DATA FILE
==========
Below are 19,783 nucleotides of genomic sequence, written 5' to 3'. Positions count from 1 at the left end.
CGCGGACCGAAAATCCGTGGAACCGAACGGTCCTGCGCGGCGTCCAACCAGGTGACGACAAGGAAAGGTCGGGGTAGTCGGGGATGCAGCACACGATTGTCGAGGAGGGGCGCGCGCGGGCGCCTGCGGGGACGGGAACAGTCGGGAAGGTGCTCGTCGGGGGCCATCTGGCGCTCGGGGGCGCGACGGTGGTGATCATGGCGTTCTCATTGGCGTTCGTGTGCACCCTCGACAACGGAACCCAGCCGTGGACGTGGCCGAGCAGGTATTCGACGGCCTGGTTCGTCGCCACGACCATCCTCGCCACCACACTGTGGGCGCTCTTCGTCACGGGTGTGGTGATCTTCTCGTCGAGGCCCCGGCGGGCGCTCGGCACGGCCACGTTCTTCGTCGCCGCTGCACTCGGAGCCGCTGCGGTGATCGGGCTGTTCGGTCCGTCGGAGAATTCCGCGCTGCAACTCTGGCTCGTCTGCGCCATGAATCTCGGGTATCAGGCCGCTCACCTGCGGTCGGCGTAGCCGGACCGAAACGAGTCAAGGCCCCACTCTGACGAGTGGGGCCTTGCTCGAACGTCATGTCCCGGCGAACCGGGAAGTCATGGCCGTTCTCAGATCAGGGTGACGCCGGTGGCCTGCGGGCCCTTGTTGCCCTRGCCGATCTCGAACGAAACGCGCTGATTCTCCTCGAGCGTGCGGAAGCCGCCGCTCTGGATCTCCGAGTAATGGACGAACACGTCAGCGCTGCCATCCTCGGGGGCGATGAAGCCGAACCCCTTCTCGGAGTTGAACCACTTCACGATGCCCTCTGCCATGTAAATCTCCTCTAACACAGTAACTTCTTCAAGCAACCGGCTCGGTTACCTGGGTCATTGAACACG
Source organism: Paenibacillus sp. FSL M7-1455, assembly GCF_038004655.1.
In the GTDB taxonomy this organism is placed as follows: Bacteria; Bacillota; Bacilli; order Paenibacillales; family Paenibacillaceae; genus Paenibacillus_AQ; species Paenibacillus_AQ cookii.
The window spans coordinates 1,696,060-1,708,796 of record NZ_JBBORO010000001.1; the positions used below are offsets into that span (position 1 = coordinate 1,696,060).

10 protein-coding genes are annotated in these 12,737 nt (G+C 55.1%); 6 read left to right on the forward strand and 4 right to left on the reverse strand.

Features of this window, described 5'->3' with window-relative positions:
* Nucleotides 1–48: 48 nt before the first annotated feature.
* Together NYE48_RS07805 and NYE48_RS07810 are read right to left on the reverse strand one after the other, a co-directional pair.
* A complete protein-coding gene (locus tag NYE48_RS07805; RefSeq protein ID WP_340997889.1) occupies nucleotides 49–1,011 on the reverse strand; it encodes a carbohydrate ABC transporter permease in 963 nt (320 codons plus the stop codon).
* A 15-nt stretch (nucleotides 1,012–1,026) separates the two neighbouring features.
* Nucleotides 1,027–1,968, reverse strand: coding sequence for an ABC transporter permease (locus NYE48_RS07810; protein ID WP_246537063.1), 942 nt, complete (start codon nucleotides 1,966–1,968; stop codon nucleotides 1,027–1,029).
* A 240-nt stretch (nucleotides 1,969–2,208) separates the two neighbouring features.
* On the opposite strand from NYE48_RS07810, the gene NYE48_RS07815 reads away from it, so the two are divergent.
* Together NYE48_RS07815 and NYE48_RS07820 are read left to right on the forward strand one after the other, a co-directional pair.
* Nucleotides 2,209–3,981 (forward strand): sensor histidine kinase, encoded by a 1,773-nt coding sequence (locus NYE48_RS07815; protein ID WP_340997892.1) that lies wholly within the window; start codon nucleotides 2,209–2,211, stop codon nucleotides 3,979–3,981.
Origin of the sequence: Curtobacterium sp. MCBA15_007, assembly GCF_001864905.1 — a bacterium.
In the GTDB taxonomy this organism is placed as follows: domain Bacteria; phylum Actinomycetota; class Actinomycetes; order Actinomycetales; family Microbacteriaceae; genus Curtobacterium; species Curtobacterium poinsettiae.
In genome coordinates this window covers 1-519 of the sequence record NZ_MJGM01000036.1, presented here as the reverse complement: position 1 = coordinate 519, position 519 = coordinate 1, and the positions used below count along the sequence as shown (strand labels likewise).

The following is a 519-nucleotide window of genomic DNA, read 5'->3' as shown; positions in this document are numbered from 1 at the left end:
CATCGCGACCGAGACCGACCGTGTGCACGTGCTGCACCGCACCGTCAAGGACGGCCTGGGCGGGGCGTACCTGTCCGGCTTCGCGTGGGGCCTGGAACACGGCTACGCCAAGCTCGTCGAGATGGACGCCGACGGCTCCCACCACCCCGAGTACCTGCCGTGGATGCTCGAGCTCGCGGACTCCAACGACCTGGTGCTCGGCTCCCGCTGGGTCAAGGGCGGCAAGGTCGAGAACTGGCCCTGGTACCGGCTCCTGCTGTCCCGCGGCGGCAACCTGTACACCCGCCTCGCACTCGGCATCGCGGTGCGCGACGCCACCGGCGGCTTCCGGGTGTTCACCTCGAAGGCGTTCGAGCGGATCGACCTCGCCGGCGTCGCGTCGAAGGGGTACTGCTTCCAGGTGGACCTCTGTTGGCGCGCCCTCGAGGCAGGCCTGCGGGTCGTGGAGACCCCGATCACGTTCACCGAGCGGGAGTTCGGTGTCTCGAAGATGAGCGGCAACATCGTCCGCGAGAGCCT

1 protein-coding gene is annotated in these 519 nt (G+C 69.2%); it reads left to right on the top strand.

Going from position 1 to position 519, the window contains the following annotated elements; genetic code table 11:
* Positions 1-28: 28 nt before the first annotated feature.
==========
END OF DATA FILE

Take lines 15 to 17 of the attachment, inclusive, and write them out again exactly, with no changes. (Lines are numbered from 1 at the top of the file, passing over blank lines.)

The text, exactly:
* Together NYE48_RS07815 and NYE48_RS07820 are read left to right on the forward strand one after the other, a co-directional pair.
* Nucleotides 2,209–3,981 (forward strand): sensor histidine kinase, encoded by a 1,773-nt coding sequence (locus NYE48_RS07815; protein ID WP_340997892.1) that lies wholly within the window; start codon nucleotides 2,209–2,211, stop codon nucleotides 3,979–3,981.
Origin of the sequence: Curtobacterium sp. MCBA15_007, assembly GCF_001864905.1 — a bacterium.